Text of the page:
Merasugun stayed for a while in Abu Hassan's house to learn more about Islam before he went back to his village. When he went back, it surely electrified his people, especially his chief (Merasugun is actually a close relative of his tribe’s chief). Merasugun was the kind of man who could not resist talking and he talked to almost everyone in his tribe about his new religion and about his new knowledge.

The Chief Embraced Islam

What Merasugun did was amazing! Soon the whole tribe, including the chief himself, embraced Islam and a lot of them came down to Abu Hassan to learn more about Islam. Unfortunately this situation, just like experienced by my uncle, caused resentment from the local church and Abu Hassan was quickly transferred (or expelled?) out of Papua, which left unfinished business with Merasugun and his tribe.

But Merasugun and his people kept their faith. They even built a small mosque in their village and enthusiastically invited some religious teachers to teach them. However, it did not last for long because of the resentment and physical threat particularly from O.P.M. (Organisasi Papua Merdeka - Papuan Liberation Organization). O.P.M. saw their choice to became Muslim as a humiliating betrayal of their struggle. News that O.P.M. was going to attack Merasugun’s village came in and out frequently, but nothing happened until one day when a hunter from Merasugun village saw a fully equipped O.P.M. camp near their village. The presence of these people, who repeatedly intimidated them, fully equipped with arms, was assumed as an act of war by Merasugun's people. Considering their lack of equipment, the chief decided to attack first to exploit fully the element of surprise, and they did. They attacked and surprised the O.P.M. camp annihilating almost everyone and everything there with very minimal casualties from Merasugun’s tribe.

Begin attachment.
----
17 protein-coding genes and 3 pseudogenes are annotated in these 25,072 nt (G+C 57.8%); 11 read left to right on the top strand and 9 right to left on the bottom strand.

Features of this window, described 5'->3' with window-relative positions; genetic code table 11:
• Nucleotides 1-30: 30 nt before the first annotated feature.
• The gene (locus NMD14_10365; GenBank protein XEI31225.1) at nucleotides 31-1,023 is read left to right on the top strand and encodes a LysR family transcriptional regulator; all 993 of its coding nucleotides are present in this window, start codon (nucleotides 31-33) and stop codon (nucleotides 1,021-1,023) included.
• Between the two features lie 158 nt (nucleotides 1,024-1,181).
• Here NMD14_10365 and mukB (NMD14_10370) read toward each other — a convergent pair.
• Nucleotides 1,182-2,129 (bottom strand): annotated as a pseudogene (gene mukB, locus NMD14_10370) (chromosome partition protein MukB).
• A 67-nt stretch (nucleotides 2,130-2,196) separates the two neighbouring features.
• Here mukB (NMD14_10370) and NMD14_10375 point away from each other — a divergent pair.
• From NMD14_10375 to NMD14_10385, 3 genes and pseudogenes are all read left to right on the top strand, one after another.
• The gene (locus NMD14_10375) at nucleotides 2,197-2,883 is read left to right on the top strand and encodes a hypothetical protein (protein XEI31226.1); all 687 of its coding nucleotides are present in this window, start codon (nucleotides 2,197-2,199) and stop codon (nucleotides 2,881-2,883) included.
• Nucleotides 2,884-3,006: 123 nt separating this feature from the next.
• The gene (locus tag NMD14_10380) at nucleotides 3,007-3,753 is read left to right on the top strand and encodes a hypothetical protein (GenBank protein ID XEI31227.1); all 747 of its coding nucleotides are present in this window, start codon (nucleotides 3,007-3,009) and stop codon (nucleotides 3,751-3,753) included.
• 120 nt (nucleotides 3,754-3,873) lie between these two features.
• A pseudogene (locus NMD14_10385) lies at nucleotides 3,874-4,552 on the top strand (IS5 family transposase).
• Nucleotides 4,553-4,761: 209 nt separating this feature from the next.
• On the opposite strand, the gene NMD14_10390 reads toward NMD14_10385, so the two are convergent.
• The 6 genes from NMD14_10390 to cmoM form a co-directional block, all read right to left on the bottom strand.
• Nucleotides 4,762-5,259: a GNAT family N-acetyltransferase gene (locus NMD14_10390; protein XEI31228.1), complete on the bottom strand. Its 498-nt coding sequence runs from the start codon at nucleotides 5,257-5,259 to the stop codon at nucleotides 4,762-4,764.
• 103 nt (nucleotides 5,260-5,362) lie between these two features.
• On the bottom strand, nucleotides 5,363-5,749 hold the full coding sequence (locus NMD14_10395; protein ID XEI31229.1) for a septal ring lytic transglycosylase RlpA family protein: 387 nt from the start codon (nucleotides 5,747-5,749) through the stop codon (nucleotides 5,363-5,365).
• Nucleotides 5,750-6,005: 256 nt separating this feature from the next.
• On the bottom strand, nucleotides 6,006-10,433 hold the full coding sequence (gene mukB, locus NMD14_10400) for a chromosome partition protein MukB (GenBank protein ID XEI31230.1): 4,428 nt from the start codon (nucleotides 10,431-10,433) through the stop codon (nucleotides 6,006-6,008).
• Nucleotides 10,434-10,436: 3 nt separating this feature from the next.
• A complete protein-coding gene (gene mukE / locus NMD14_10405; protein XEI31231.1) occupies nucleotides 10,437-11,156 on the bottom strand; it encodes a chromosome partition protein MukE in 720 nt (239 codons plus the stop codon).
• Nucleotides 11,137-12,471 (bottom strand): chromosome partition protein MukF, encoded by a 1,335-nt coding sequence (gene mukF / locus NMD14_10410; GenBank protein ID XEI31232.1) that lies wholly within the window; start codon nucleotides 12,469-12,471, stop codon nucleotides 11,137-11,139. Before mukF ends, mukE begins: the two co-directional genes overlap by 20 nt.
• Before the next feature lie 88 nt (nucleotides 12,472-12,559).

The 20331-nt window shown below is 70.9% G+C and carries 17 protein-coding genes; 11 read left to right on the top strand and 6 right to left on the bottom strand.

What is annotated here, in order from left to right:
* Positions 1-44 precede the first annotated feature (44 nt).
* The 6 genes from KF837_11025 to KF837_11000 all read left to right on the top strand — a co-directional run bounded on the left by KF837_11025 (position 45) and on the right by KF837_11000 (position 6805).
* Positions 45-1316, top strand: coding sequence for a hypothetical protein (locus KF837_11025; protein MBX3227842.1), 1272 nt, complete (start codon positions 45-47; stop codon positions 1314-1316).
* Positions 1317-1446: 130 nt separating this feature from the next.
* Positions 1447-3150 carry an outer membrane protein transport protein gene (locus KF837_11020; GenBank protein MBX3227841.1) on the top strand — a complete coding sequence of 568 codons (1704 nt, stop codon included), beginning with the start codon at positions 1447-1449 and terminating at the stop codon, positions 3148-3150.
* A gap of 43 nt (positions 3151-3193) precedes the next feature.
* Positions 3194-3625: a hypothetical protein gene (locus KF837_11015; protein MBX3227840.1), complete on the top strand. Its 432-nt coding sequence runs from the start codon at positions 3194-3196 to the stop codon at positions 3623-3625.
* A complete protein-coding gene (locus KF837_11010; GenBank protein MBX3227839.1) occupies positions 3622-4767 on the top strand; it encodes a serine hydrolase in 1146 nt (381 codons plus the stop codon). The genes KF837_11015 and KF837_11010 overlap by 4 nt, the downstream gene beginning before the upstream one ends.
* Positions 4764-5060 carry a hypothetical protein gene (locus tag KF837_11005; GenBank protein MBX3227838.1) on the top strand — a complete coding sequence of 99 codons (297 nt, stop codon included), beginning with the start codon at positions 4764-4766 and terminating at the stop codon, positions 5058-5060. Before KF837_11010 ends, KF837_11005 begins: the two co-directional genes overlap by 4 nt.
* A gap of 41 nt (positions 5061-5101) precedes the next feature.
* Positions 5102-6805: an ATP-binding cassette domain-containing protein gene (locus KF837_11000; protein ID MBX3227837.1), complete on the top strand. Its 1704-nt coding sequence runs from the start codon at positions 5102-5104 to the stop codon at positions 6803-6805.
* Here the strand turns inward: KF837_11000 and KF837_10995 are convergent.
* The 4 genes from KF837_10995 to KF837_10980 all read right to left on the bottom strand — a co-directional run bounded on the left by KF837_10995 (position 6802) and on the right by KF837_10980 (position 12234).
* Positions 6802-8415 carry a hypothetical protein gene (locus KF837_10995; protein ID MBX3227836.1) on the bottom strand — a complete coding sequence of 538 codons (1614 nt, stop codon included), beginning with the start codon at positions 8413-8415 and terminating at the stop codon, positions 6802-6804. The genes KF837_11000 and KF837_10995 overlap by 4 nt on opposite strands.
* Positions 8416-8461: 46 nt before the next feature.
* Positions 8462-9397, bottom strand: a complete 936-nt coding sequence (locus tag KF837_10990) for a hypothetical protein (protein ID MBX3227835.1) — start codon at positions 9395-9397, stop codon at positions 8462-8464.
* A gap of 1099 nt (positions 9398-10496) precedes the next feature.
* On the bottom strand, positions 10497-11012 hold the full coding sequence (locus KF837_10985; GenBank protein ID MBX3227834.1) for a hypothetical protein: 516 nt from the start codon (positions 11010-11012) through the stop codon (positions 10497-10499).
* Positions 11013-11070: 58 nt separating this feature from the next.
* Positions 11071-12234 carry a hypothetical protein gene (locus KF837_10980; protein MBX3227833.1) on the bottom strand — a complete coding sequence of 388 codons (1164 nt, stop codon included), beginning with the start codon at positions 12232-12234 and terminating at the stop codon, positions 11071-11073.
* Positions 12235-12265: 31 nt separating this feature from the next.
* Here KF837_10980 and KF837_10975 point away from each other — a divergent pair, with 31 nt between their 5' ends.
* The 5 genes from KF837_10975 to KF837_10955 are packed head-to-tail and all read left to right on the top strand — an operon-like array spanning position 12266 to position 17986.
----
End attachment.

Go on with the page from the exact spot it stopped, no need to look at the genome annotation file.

That triumph stunned everyone confronting them. From that time Merasugun’s tribe lived almost a peaceful life. However, the loss of a figure like Abu Hassan made their knowledge of Islam quite insufficient. Time has worsened the situation now as Merasugun and the chief are old and they are not as energetic as before. Both of them have acted as the main guardians of Islam there. The people who opposed them don’t dare confront Merasugun’s tribe, because whoever came in contact with them, become frightened. So, important people, such as religious teachers who are essential for the improvement of their Islamic knowledge, were deterred from going to Merasugun’s village.

Hidayatullah Magazine

A journalist from Hidayatullah magazine, who finally reach Merasugun’s village, found a very sad reality there. The only mosque there still stood but was in disrepair because of the lack of maintenance and neglect. Most of the people, especially the young generation, knew very little about Islam and they had not strongly adhered to Islam like Merasugun or the Chief. Christian Missionaries still stay away from this village but they are very active in the surrounding villages. When we walked across those villages, a very clear contrast appeared between Merasugun’s village and the others. Common to all of the surrounding villages were well built and well maintained schools or clinics, most of the villagers could write and read, communication with the outside world was easy and access roads were quite good.